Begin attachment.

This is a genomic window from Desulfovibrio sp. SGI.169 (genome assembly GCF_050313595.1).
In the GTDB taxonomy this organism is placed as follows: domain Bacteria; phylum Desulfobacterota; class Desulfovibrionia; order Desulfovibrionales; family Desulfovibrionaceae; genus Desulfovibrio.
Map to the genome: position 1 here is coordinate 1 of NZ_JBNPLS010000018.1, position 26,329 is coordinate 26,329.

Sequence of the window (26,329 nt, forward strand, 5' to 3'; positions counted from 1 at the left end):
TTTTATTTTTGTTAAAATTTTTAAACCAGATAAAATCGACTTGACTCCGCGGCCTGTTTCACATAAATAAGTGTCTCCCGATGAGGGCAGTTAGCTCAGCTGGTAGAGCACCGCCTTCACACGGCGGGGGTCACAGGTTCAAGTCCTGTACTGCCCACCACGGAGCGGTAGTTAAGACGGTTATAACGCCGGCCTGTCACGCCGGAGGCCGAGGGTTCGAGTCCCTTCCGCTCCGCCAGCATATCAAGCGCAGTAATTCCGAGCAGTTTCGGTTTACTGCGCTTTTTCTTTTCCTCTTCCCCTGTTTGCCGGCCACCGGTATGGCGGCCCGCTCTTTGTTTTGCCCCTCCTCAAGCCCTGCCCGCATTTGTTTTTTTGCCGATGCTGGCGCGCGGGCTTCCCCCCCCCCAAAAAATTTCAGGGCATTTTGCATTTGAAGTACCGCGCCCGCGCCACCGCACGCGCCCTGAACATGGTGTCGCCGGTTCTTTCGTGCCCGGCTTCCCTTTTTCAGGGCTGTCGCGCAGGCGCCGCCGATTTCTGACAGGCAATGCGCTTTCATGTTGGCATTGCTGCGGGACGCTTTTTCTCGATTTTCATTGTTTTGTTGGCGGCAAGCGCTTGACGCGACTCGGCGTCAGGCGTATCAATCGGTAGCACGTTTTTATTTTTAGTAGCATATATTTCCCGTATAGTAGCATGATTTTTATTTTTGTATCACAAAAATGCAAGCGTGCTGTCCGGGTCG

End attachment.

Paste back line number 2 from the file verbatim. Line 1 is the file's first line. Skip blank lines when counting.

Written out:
In the GTDB taxonomy this organism is placed as follows: domain Bacteria; phylum Desulfobacterota; class Desulfovibrionia; order Desulfovibrionales; family Desulfovibrionaceae; genus Desulfovibrio.